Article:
Saturday, 5 September 2015

The Big Lie - Julie Mayhew HOT KEY BOOKS WEEK

The Blurb

A shocking story of rebellion and revelation set in a contemporary Nazi England.

Jessika Keller is a good girl: she obeys her father, does her best to impress Herr Fisher at the Bund Deutscher Mädel meetings and is set to be a world champion ice skater. Her neighbour Clementine is not so submissive. Outspoken and radical, Clem is delectably dangerous and rebellious. And the regime has noticed. Jess cannot keep both her perfect life and her dearest friend. But which can she live without?

THE BIG LIE is a thought-provoking and beautifully told story that explores ideas of loyalty, sexuality and protest.

The Review

I don't quite know where to start with this review because the premise of The Big Lie completely bowled me over and knocked me out.  I can honestly say it's a fresh concept and one which is perfect for the current YA market which is bursting with diverse and challenging books.

Set in an England that lost the second world war and lives under Nazi rule, The Big Lie explores big themes in every sense.

Jessika, the protagonist, is a stickler for the rules.  Keen to impress her father who is a respectable member of the community, she lives a life constrained by fear- of contaminated music, of her sexuality, of how she is perceived.  She throws herself into ice skating, yet deep down she's battling her sexual feelings towards her best friend.

Clementine couldn't be more different from Jessika.  As a political radical who rebels against the propaganda-fuelled society, she looks to be controversial and open the eyes of the passive followers.  Clementine was a far more exciting and engaging character than Jessika- I admired her gumption and how she was prepared to make sacrifices for her beliefs.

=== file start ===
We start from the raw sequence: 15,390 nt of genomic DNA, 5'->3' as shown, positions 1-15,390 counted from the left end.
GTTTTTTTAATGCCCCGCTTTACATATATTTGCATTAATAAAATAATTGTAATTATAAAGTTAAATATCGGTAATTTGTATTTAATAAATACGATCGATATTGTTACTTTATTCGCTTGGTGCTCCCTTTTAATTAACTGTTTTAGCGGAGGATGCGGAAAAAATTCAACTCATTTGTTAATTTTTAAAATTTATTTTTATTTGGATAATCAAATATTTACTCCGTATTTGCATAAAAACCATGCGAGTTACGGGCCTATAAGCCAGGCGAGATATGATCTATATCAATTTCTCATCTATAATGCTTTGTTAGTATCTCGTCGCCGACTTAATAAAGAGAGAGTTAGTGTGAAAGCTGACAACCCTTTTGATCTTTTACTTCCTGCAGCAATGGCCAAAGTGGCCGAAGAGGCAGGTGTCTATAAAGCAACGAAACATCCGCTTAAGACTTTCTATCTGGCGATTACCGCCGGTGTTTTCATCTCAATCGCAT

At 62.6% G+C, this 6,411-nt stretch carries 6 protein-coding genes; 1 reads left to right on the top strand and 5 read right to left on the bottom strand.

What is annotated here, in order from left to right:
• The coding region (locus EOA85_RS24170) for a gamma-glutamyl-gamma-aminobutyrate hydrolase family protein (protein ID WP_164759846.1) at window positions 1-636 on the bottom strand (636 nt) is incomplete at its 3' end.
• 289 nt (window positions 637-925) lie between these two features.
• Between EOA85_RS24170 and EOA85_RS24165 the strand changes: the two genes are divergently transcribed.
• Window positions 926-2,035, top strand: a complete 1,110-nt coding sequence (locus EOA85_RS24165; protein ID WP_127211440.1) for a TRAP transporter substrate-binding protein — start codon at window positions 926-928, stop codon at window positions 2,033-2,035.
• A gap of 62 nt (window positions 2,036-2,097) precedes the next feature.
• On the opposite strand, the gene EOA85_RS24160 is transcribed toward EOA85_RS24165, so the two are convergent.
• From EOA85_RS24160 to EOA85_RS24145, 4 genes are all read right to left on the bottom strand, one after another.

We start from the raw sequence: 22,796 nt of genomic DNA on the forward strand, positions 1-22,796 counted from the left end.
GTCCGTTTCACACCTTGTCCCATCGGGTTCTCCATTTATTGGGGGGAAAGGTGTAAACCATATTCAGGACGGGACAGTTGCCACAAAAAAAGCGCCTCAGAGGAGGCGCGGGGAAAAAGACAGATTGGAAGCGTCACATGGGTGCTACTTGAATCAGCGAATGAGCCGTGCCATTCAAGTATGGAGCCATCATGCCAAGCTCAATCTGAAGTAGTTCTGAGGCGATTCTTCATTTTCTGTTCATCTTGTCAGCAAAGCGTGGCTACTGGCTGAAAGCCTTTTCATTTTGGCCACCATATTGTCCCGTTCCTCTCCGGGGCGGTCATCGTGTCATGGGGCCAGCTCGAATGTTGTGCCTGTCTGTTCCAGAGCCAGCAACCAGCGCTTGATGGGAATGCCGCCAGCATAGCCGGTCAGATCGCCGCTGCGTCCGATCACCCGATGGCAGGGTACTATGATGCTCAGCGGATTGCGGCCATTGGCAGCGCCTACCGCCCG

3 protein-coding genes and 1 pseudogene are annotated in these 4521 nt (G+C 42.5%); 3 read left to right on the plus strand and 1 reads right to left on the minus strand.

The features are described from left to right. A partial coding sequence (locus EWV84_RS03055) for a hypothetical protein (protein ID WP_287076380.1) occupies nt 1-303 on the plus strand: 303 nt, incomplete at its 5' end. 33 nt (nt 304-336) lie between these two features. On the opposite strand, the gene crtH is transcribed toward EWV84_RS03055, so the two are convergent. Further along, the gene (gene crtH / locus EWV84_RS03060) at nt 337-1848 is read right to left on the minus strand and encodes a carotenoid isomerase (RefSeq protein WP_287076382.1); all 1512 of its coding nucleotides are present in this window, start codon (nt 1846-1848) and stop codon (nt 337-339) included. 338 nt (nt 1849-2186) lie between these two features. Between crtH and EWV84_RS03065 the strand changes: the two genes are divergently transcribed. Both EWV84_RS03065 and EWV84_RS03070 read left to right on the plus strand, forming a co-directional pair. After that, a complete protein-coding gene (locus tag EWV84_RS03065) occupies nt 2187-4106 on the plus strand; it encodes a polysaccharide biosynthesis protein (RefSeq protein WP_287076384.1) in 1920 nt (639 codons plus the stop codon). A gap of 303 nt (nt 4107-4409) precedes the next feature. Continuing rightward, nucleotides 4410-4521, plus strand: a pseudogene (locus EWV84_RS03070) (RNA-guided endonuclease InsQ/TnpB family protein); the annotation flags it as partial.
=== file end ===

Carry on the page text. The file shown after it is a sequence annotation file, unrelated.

The Big Lie is a dark and uncomfortable read and I think many readers will get a knot in their stomach as they read- I certainly did.  In much the same way as Louise O' Neill's Only Ever Yours, the power lies in how real the situations in this book could be/have been.  It's thought provoking stuff.

The biggest disappointment for me was the ending. As I was reading it I could feel myself getting frustrated and I wanted more of Jessika's story to wrap everything up neatly.  However, on reflection Julie Mayhew's actually been very clever with it and I've been left with questions about what happened next.  I'm torn between admiration and annoyance over it! 

Overall, this incredibly powerful read had me considering how different life could be in modern day Britain.  Whilst I didn't love it, I've certainly never read anything else like it.

I predict awards for Julie Mayhew on the back of this one!

The Big Lie is out now, published by Hot Key Books.

With thanks to Hot Key Books for providing me with a copy of this book in return for my honest opinion.

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